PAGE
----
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RFE/RL NEWSLINE Vol 3, No. 16, Part I, 25 January 1999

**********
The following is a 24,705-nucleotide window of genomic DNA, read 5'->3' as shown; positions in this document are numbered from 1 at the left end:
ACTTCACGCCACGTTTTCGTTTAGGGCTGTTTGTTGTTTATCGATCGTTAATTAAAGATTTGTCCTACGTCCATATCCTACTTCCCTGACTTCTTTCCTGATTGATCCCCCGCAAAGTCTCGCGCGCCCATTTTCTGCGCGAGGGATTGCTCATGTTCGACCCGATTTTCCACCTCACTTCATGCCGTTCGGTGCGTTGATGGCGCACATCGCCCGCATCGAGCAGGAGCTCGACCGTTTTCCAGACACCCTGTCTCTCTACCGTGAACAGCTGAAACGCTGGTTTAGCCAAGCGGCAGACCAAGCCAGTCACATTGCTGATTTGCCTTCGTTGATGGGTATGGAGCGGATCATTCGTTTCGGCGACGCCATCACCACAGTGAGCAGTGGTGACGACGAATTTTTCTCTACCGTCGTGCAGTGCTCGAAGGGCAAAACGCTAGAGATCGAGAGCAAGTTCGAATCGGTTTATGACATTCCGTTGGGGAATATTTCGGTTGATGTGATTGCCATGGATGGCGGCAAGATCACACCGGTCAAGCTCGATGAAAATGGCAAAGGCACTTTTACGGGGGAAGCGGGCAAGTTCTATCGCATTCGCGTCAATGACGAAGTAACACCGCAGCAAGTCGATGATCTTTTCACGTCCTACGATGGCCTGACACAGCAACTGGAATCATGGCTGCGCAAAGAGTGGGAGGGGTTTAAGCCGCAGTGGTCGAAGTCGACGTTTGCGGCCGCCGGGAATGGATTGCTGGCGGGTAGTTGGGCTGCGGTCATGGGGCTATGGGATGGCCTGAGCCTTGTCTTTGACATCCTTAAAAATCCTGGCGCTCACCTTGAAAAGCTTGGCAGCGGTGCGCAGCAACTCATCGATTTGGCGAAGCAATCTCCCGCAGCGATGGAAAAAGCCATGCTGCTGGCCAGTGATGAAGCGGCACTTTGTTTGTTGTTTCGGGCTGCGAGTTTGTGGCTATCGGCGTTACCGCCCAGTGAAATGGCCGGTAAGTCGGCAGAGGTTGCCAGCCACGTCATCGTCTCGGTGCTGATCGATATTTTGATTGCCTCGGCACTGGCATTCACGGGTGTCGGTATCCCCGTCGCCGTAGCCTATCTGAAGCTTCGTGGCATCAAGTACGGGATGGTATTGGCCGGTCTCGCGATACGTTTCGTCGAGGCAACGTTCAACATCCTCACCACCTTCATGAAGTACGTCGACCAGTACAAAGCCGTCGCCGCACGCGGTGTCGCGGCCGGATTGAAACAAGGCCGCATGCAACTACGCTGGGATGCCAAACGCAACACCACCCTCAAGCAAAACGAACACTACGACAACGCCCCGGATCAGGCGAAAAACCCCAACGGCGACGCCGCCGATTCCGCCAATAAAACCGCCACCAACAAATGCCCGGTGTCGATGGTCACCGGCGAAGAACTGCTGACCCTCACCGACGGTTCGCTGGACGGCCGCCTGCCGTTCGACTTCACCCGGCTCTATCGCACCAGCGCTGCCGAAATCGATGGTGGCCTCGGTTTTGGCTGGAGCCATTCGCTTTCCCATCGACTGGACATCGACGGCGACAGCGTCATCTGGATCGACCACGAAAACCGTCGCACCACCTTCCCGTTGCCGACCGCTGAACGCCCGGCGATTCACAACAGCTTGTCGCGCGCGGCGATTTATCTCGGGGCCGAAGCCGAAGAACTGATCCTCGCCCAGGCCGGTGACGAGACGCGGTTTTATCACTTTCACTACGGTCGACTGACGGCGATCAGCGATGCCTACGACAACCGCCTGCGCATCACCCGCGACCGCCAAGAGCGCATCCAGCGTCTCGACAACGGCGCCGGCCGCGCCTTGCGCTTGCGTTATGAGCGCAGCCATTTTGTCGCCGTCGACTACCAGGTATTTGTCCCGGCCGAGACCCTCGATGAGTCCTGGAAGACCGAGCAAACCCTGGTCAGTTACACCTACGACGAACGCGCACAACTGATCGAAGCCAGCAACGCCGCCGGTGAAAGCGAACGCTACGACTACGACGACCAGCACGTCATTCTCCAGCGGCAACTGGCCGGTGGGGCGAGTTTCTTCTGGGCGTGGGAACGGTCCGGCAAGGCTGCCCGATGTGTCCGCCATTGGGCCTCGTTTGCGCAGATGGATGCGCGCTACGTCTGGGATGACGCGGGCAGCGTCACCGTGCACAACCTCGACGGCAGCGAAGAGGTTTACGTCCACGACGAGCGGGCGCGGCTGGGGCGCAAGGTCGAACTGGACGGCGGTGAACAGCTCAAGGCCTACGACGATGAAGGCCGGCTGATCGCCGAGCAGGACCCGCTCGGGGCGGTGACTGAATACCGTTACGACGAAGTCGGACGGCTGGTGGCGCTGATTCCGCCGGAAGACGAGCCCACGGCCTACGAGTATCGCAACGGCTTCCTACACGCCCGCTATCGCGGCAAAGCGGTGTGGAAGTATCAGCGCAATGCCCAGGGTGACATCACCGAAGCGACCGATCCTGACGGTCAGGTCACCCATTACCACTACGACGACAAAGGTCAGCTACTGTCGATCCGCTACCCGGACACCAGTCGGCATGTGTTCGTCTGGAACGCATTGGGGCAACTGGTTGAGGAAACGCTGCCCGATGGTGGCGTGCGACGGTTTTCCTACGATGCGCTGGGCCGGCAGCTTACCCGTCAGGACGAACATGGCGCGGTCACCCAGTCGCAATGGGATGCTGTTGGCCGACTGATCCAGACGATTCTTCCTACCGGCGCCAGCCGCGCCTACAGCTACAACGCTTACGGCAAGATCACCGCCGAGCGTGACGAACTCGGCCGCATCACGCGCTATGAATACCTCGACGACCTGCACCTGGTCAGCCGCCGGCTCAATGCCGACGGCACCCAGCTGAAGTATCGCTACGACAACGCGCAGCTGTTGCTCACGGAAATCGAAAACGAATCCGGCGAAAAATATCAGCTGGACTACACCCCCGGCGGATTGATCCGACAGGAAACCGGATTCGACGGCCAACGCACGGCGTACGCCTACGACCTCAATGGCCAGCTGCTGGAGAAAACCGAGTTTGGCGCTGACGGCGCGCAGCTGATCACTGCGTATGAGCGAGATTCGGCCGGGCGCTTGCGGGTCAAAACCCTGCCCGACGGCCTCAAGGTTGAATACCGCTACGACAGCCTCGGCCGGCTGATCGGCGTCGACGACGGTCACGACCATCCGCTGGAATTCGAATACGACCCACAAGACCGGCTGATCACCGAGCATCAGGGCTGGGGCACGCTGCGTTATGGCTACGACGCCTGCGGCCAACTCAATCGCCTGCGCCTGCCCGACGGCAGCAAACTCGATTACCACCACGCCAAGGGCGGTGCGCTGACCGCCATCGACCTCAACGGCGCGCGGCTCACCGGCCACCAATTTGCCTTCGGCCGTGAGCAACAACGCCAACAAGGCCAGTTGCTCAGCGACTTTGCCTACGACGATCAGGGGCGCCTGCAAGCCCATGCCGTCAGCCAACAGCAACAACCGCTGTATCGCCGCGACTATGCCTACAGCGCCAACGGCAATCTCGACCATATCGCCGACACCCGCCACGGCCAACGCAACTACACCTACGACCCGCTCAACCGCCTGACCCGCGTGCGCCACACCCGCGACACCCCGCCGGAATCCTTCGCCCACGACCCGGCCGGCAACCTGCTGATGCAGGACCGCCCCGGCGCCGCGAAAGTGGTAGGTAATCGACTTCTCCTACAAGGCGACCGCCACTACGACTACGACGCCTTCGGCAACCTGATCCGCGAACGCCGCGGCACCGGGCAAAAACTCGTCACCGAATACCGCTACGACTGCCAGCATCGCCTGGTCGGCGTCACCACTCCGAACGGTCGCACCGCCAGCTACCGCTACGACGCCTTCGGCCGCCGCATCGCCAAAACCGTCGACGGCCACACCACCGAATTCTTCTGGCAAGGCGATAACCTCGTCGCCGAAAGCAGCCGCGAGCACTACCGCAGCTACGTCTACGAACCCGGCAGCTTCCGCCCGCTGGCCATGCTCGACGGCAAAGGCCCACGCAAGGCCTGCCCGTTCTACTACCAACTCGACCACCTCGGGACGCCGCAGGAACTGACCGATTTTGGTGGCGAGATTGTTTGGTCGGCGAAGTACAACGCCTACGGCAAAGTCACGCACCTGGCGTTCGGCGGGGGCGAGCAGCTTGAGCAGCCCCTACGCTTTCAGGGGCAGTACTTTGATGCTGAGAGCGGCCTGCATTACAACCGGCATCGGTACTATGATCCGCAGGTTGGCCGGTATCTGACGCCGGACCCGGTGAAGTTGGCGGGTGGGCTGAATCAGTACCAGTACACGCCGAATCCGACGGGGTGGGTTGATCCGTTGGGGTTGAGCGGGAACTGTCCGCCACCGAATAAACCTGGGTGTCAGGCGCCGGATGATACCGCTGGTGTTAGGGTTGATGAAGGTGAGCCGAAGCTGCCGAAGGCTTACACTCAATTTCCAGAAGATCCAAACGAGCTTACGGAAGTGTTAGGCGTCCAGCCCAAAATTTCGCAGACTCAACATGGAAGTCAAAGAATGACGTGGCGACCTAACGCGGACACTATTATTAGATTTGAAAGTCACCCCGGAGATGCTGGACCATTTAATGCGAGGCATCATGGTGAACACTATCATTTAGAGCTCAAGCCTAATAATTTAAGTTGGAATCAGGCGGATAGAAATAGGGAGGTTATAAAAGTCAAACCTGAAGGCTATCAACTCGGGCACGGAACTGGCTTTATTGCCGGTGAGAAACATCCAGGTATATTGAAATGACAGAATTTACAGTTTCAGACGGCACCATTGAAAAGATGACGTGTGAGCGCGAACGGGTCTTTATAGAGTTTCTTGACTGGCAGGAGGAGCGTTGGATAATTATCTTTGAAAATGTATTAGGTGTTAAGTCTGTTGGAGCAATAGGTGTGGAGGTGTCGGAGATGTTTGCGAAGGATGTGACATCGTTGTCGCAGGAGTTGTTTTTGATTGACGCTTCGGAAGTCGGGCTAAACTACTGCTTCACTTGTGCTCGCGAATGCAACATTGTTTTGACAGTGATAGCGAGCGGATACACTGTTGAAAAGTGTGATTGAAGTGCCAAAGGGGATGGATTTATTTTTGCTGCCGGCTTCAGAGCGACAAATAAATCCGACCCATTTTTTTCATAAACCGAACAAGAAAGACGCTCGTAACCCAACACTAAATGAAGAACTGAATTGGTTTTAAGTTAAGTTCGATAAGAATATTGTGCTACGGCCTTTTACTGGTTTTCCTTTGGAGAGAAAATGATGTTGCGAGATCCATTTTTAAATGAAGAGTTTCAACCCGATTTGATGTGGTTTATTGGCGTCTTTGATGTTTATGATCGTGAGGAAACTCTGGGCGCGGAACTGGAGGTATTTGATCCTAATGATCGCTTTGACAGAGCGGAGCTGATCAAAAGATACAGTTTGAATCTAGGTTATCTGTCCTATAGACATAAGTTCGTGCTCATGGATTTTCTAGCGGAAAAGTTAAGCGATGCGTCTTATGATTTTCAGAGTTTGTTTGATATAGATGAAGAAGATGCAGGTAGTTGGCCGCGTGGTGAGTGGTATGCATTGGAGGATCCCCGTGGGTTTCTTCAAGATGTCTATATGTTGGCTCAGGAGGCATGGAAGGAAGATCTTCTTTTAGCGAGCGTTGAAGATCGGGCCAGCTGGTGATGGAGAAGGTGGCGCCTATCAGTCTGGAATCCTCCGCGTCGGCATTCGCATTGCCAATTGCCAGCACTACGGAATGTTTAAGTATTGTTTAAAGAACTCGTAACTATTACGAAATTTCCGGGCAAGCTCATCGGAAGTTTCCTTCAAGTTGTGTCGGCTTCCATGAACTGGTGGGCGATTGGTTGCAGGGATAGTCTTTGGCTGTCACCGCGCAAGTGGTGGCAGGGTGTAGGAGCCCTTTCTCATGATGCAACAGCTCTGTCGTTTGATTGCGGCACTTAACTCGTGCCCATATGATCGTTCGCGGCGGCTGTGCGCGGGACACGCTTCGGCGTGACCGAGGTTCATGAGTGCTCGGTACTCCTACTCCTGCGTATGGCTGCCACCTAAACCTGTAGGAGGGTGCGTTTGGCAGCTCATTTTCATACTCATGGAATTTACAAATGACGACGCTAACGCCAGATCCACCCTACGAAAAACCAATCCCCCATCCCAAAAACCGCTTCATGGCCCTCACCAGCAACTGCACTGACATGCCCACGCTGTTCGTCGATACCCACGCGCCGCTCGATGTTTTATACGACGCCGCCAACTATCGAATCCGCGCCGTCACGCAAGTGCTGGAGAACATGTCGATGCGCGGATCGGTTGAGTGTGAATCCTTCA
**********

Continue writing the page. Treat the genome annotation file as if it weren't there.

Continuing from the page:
________________________________________________________ RFE/RL NEWSLINE Vol 3, No. 16, Part I, 25 January 1999 A daily report of developments in Eastern and Southeastern Europe, Russia, the Caucasus and Central Asia prepared by the staff of Radio Free Europe/Radio Liberty. This is Part I, a compilation of news concerning Russia, Transcaucasia and Central Asia. Part II covers Central, Eastern, and Southeastern Europe and is distributed simultaneously as a second document. Back issues of RFE/RL NewsLine and the OMRI Daily Digest are online at RFE/RL's Web site: http://www.rferl.org/newsline xxxxxxxxxxxxxxxxxxxxxxxxxxxxxxxxxxxxxxxxxxxxxxxxxxxxxxxx Headlines, Part I * ALBRIGHT ARRIVES TO FACE TOUGH QUESTIONING * LEBED TRIES TO EXERT CONTROL OVER LOCAL MEDIA * ARREST OF FORMER ARMENIAN INTERIOR MINISTER SOUGHT End Note: MESSAGES SENT, MESSAGES RECEIVED xxxxxxxxxxxxxxxxxxxxxxxxxxxxxxxxxxxxxxxxxxxxxxxxxxxxxxxx RUSSIA ALBRIGHT ARRIVES TO FACE TOUGH QUESTIONING. U.S. Secretary of State Madeleine Albright arrived in Moscow on 23 January for a two-day official visit. On 25 January, she met with Foreign Minister Igor Ivanov and Moscow Mayor and head of the Otechestvo [Fatherland] party Yurii Luzhkov. Other meetings with Russian officials, such as State Duma speaker Gennadii Seleznev, are planned for the same day. A telephone conversation with Russian President Boris Yeltsin is also tentatively scheduled. Before their meeting, Foreign Minister Ivanov said that the ABM treaty would be a primary discussion topic. Sergei Yastrzhembskii, former presidential spokesman and current deputy prime minister of the Moscow city government, told TV-6 on 24 January that Mayor Luzhkov will pose tough questions to Secretary Albright since the U.S. "is embarking on a course of neutralizing Russia, to which Moscow should respond." JAC LEBED TRIES TO EXERT CONTROL OVER LOCAL MEDIA... Krasnoyarsk Krai Governor Aleksandr Lebed on 23 January dismissed both the director and chief editor of Krasnoyarsk State Television and Radio Company, establishing police cordons outside company headquarters to prevent those officials from entering. Inside, Lebed introduced his new appointee to head the company, Oleg Nelzin, a local legislator and member of his Honor and Motherland movement. Lebed explained his actions by saying that the regional TV head had "prepared documents for the transfer of the company to federal authorities," ITAR-TASS reported. However, Chairman of the All Russian State Television and Radio Company (VGTRK) Mikhail Shvydkoi told Russian Television the next day that legally, the head of a subsidiary company is appointed by VGTRK and the regional head, adding that "the 'law and order governor' has violated the law." JAC ...AS HIS PARTY SPLITS. NTV on 23 January reported that a split has appeared in Lebed's Honor and Motherland movement, after Viktor Zubarev, former chairman of the movement's council, left Lebed's "team." Both Lebed and Zubarev chaired their own meetings of the Honor and Motherland movement on 23 January, after which Zubarev issued a statement that Lebed is no longer the movement's leader and that the local branch of the movement would now be called Strong Regions, Strong Russia. In the latest of a series of articles highly critical of Lebed, "Izvestiya" on 23 January said "Lebed has failed to become a real governor and has remained a general, using security structures as his controlling instruments." The newspaper also predicted that Lebed's "political burial is at hand," with Krasnoyarsk Aluminum chief Anatolii Bykov as his undertaker. JAC LEBED PROTEGE LOSES ELECTION. Preliminary results show that Nikolai Ashapov, acting mayor of Achinsk in Krasnoyarsk Krai, lost the second round of mayoral elections on 24 January to local factory director and member of the communist party Mikhail Achkasov, ITAR- TASS reported on 25 January. Ashapov, who had been appointed by Krai Governor Lebed, was considered a Lebed protege (see "RFE/RL Newsline," 12 January 1999). JAC NEW ELECTION CONTROVERSIES EMERGE IN VLADIVSTOK. Without waiting for election results to be confirmed, the newly elected members of the city assembly in Vladivostok passed a new charter on 23 January stipulating that the office of mayor is no longer an elected position. They then appointed former Mayor Viktor Cherepkov as the new city head. Earlier, assembly members had elected Cherepkov as their speaker. Chief of the presidential administration Nikolai Bordyuzha told NTV on 24 January that "it is too early to say that Cherepkov has been elected mayor" since the proper procedures have not been followed by the city's legislature. Only when city assembly election results have been confirmed can deputies approve a new city charter, he added. The local election commission reported the next day that official results will not be available until 26 January. Meanwhile, Cherepkov has flown to Moscow to attend a Supreme Court session that will examine his appeal against President Boris Yeltsin's earlier order removing him from office, ITAR-TASS reported. JAC PRIMAKOV GOVERNMENT CALLS FOR FOOD PRICE MONITORING. Agricultural production in Russia plummeted 12.3 percent in 1998 compared with the previous year, partly due to an unusually poor wheat harvest. according to the State Statistics Committee. Agriculture Minister Viktor Semenov called for replenishment of the country's strategic grain reserve, which had totaled 20-25 million tons last year but had been "eaten up," Russian Public Television reported on 21 January. Semenov recommended that regions monitor food prices and implement a maximum ratio of prices of raw materials to those of final products. U.S. Agriculture Secretary Dan Glickman is scheduled to meet with Semenov and Deputy Prime Minister Gennadii Kulik on 25 January to discuss the effectiveness of U.S. food aid and a possible Russian request for maize and vegetable seeds for this year's harvest. JAC LUZHKOV CALLS FOR CONSTITUTIONAL AMENDMENT. Moscow Mayor and likely presidential contender Luzhkov on 23 January called for amending the Russian Constitution so that it would regulate the issue of the president's health. Presidential spokesman Dmitrii Yakushkin responded by saying that the issue of the president's health is fully reflected in the constitution and that statements like Luzhkov's "are full of political intrigue." JAC GAZPROM CUTTING WORKFORCE... After recording heavy losses in 1998, Gazprom has launched a series of lay- offs intended to remove up to 35,000 workers from its payroll, the "Moscow Times" reported on 23 January. Over the next two years, Gazprom plans to reduce its workforce from 350,000 to 250,000 by spinning off non- production companies. Tens of thousands of these jobs will be eliminated outright, according to the daily, while others may still exist at those spun-off subsidiaries that manage to survive on their own. Gazprom also plans to accept fewer payments in barter and demand more in cash. According to preliminary results, Gazprom posted a loss of 45 billion rubles ($2 billion) in 1998, AFP reported on 19 January. JAC ...PULLS AWAY FROM POLITICS? Gazprom is also abolishing its department for media and public affairs, "Novie izvestiya" reported on 22 January. That move follows a meeting earlier this month between Gazprom Chairman Rem Vyakhirev and Prime Minister Primakov, who wanted the company to stop engaging in political activities. According to the newspaper, in exchange for giving up "its lobbying activities," Primakov granted Gazprom an exemption from export duties on hydrocarbons. The daily also argued that the abolition of the media and public affairs department pulls "the information and financial carpet out from under [former Prime Minister] Viktor Chernomyrdin and his [presidential] election campaign." Sergei Zverev, former president of Most Group, supervised the department as deputy chairman of Gazprom's board of directors and "came to Gazprom mainly for the purpose of organizing Chernomyrdin's election campaign." JAC 'MIR' NO LONGER HEADED FOR RETIREMENT. Prime Minister Primakov signed a resolution on 22 January extending the operational life of the space station "Mir" until 2002. "Mir" will be financed by non-government sources beginning in the second half of 1999, according to the resolution. The Russian Space Agency and Academy of Sciences will determine within three months the space station's new sources of financing. Earlier, it was reported that Energiya had found an unknown private investor willing to finance the station for another three years. The station's new life "will probably be met without enthusiasm by NASA," according to "Izvestiya," because the U.S. agency "would like, on the one hand, to channel all of Russia's resources into the international space station, dominated by the U.S., and, on the other hand, to push rivals in space exploration to the back of the stage." JAC TRANSCAUCASUS AND CENTRAL ASIA NEW GOVERNMENT APPROVED IN KAZAKHSTAN. President Nursultan Nazarbayev on 22 January endorsed all 14 cabinet nominations by Prime Minister Nurlan Balghymbayev. Most of the 14 were members of the previous cabinet, which resigned following Nazarbayev's inauguration on 20 January. The most significant change, however, is the appointment of former First Deputy Premier Uraz Djandosov as finance minister. Reuters quoted financial analysts in Astana as characterizing Djandosov as "honest, committed, bold" and a convinced reformist. Speaking after the new government was sworn in, Nazarbayev pledged to continue with privatization and economic reform, Interfax reported. LF TAJIK GOVERNMENT NEUTRALIZES WARLORDS. Government forces killed Saidmukhtor Yorov and three of his bodyguards in a shoot-out on the outskirts of Dushanbe on 24 January, Reuters and ITAR-TASS reported. A second warlord, Ravshan Gafurov, and five of his supporters were arrested. The Tajik government said the men were not aligned with the United Tajik Opposition and that they had engaged in kidnapping civilians for ransom. On 22 January, "Nezavisimaya gazeta" reported that Tajik prosecutors have concluded the preliminary investigation into the November 1998 insurrection in Leninabad Oblast. The trial of 162 insurgents on charges of treason will begin shortly. LF IMF DELEGATION IN KYRGYZSTAN. Tanas Katsambas, head of an IMF delegation to Kyrgyzstan, told journalists in Bishkek on 23 January that the country's government has taken the "necessary measures" in order to minimize the impact of last autumn's Russian financial crisis, RFE/RL's Bishkek bureau reported. Earlier, Katsambas met with President Askar Akayev, Finance Minister Marat Sultanov, and National Bank acting Chairman Ulan Sarbanov. LF POLICE GENERAL APPOINTED HEAD OF KYRGYZSTAN'S STATE OIL COMPANY. President Akayev has named General Bakirdin Subanbekov, former head of the Chu Oblast police, as director-general of the Kyrgyzgazmunaizat state joint- stock company, RFE/RL's Bishkek bureau reported on 24 January. Subanbekov replaces Shalkar Jaisanbaev, for whom an arrest warrant has been issued on charges of large-scale embezzlement and suspected involvement in murder (see "RFE/RL Newsline," 19 January 1999). LF U.S. OIL COMPANY EMPLOYEE MURDERED IN TURKMENISTAN. Turkmen police are investigating the death by strangulation of a 45-year-old U.S. oil company employee in the Caspian city of Turkmenbashi, AP reported on 22 January, citing Interfax. The man's body was discovered on 11 January in his apartment, which had been burgled. LF ARREST OF FORMER ARMENIAN INTERIOR MINISTER SOUGHT. Armenian parliamentary speaker Khosrov Harutiunian told RFE/RL on 25 January that state prosecutors will ask the parliament to lift the immunity of former Interior Minister Vano Siradeghian in order to facilitate his immediate arrest. He did not specify, however, what charges would be brought against Siradeghian. A close associate of former President Levon Ter-Petrossian, Siradeghian is currently chairman of the board of the former ruling Armenian Pan-National Movement. Last year, Siradeghian was twice interrogated by law-enforcement agencies in connection with a group of men arrested on murder charges in January 1998. LF ARMENIAN CONSTITUTIONAL COURT REVIEWS TELECOM MONOPOLY. The Armenian Constitutional Court on 23 January began examining an appeal by 72 parliament deputies that the 1998 telecommunications law is unconstitutional, RFE/RL's Yerevan bureau reported. That law granted the ArmenTel company exclusive rights to operate the country's telecommunications network. The Greek telecommunications giant OTE paid $142 million in late 1997 to acquire an 80 percent stake in ArmenTel and 15- year exclusive rights. ArmenTel's recent decision to increase the monthly telephone fixed fee by 50 percent sparked mass protests and prompted some smaller pro- government parties to appeal to the population not to pay their telephone bills. A presidential spokesman told journalists on 22 January that Robert Kocharian has not yet agreed to a demand by opposition parliamentary deputies to convene an emergency debate on ArmenTel's privatization. LF ARMENIAN PRIVATE TV, RADIO STATIONS PROTEST FEES RISE. Owners of more than one dozen private television channels and radio stations have strongly protested the government's recent decision to increase the monthly fee for use of air frequencies from $40 to $1,000, RFE/RL's Yerevan bureau reported on 22 January. One radio station owner conceded that those rates are not high by international standards but said they are "inappropriate" under Armenian economic conditions. LF IRAN, RUSSIA UNHAPPY OVER POSSIBLE U.S. MILITARY PRESENCE IN TRANSCAUCASUS. Speaking in Tehran on 23 January, the chief of Iran's armed forces joint staff, Major-General Hassan Firuzabadi, warned that the opening of a U.S. military base in neighboring Azerbaijan would have undesirable consequences, ITAR-TASS and Xinhua reported. Azerbaijan's ambassador to Iran, Abbasali Hassanov, has denied Turkish media reports that the U.S. and Azerbaijani leaderships are currently discussing such a base. On 22 January, the Russian Foreign Ministry issued a statement condemning claims by Azerbaijani politicians that Russia plays a destabilizing role in the Transcaucasus, and that a U.S. military base in Azerbaijan is necessary to counter the Russian presence in the region, Russian agencies reported. The statement said such claims are aimed at undermining Russian- Azerbaijani relations. LF GEORGIA, AZERBAIJAN, UKRAINE TO CREATE JOINT PEACEKEEPING FORCE. Meeting in Baku on 21-22 January, the defense ministers of Georgia, Azerbaijan, and Ukraine discussed the creation of a joint peacekeeping force that, according to an Azerbaijani Defense Ministry spokesman, could be deployed to guard the proposed oil export pipeline from Azerbaijan through Georgia, Reuters reported. Georgian Defense Minister Davit Tevzadze had proposed such a force last month (see "RFE/RL Newsline," 10 December 1998). The three ministers also signed a joint communique on coordinating their relations with NATO and the UN and on holding joint maneuvers. The defense minister of Moldova, the fourth country in the GUAM alignment, had been scheduled to attend the meeting. No explanation was offered for his failure to do so. LF RETURN OF GEORGIANS TO ABKHAZIA DISCUSSED. UN special envoy Liviu Bota and senior Western diplomats met with Abkhaz President Vladislav Ardzinba in Sukhumi on 23 January to discuss the latter's unilateral proposal to allow ethnic Georgia displaced persons to return to Abkhazia's southernmost Gali Raion beginning 1 March. The French and Russian representatives at the talks expressed satisfactions with that offer but questioned how it could be implemented without Georgian approval and support, ITAR-TASS and Caucasus Press reported. On 22 January, a delegation representing the Georgian displaced persons flew to the U.S. to participate in a 31 January session of the UN Security Council that is to discuss the Abkhaz conflict. The delegation will seek to persuade the Security Council to adopt a resolution condemning the alleged policy of genocide conducted by the Abkhaz against the Georgians during the 1992-1993 war. It will also demand the replacement of the CIS peacekeeping force in Abkhazia by a multilateral UN force. LF ADJAR LEADER SETS CONDITIONS FOR PARTICIPATION IN GEORGIAN PARLIAMENT. Deputies elected from constituencies in the Adjar Autonomous Republic will resume their participation in the work of the Georgian parliament only after that body finally enacts legislation on creating free economic zones in Georgia and elects a representative of the Adjar leadership as a deputy speaker, according to Adjar Supreme Council chairman Aslan Abashidze. The Adjar deputies suspended their participation in the work of the Georgian legislature last summer. "Nezavisimaya gazeta" on 22 January quoted Abashidze as accusing Georgian border guards of engaging in espionage activities in Adjaria with the aim of destabilizing the political situation there. LF END NOTE MESSAGES SENT, MESSAGES RECEIVED by Paul Goble The statements of Russian politicians notwithstanding, the Russian military has sent a message that suggests many in Moscow are coming to terms with the idea that the three Baltic States will eventually become members of NATO. But just as in 1990, when Moscow's military commanders indicated that they did not expect Estonia, Latvia, and Lithuania to be part of the USSR by the year 2000, the Russian generals are giving out signals that some in both the region and the West appear likely to misinterpret. On 29 December, Lieutenant-General Pavel Labutin, the chief of the Leningrad Military District, told ITAR- TASS that he has re-established a Russian army group "in the Baltic direction" as a result of "NATO expansion to the East and the prospect of admitting the Baltics into this bloc." Labutin's remarks suggest that he and his officers have been planning the reorganization of their forces not so much to prevent the expansion of NATO but rather on the assumption that the Western alliance will sometime in the near future include the three Baltic countries. In taking that position, General Labutin appears to be out in front of, if not out of step with, the Russian political elite. But precisely because his remarks suggest such is the case, Labutin's actions have been interpreted in a very different way not only by some in the region but also by a few analysts in NATO capitals. Not surprisingly, some Baltic officials see the restoration of this army group in the same way as they viewed last summer's Russian military exercise "Operation Return" near their borders: as a direct threat to themselves and as an effort to intimidate the West. Some observers in NATO capitals have drawn a similar conclusion. They have argued that this Leningrad Military District reorganization is a direct challenge to NATO and that the Western alliance must take notice of it. Moreover, they have argued that this latest shift may represent a potential violation of the Conventional Forces in Europe agreement. Such Baltic and Western comments may lead some in NATO capitals to draw exactly the opposite conclusion from the one that Labutin's words and actions suggest. And they may thus lead some in those cities to argue for putting off the inclusion of the Baltic States into the Western alliance. If that happens, there will be a repetition of events that took place nine years ago. One day after the Lithuanian government declared the restoration of its independence, a Washington newspaper published a map showing how Soviet generals perceived the security architecture of Europe in the year 2000. That map, the product of extensive interviews with these generals by a U.S. Defense Department analyst, showed that the generals did not believe that Estonia, Latvia, and Lithuania would be part of the Soviet Union by that time. But to a remarkable degree, the publication of that map had a very different impact on U.S. thinking about the Baltic pursuit of independence than the most obvious reading of it would appear to have suggested. Instead of leading more people in the West to conclude that Russian acceptance of eventual Baltic independence could allow the West to increase its support for the Balts, the appearance of this map led some writers to conclude that the West should be even more circumspect lest it exacerbate divisions in Moscow. As subsequent events proved, the Soviet military's assessment of the facts on the ground was far closer to reality than the one given out by the Soviet political establishment. And had that been more widely understood at the time, all the parties might have avoided some of the difficulties they subsequently faced. Labutin's action, one he almost certainly did not undertake on his own, appears to be yet another such message about the Russian military's understanding of the situation. And just as in 1990, how it is received is likely to have a major influence on the fate of the Baltic countries over the next several years. xxxxxxxxxxxxxxxxxxxxxxxxxxxxxxxxxxxxxxxxxxxxxxxxxxxxxxxx Copyright (c) 1999 RFE/RL, Inc. All rights reserved. xxxxxxxxxxxxxxxxxxxxxxxxxxxxxxxxxxxxxxxxxxxxxxxxxxxxxxxx HOW TO SUBSCRIBE Send an email to email@example.com with the word subscribe as the subject of the message. HOW TO UNSUBSCRIBE Send an email to firstname.lastname@example.org with the word unsubscribe as the subject of the message. 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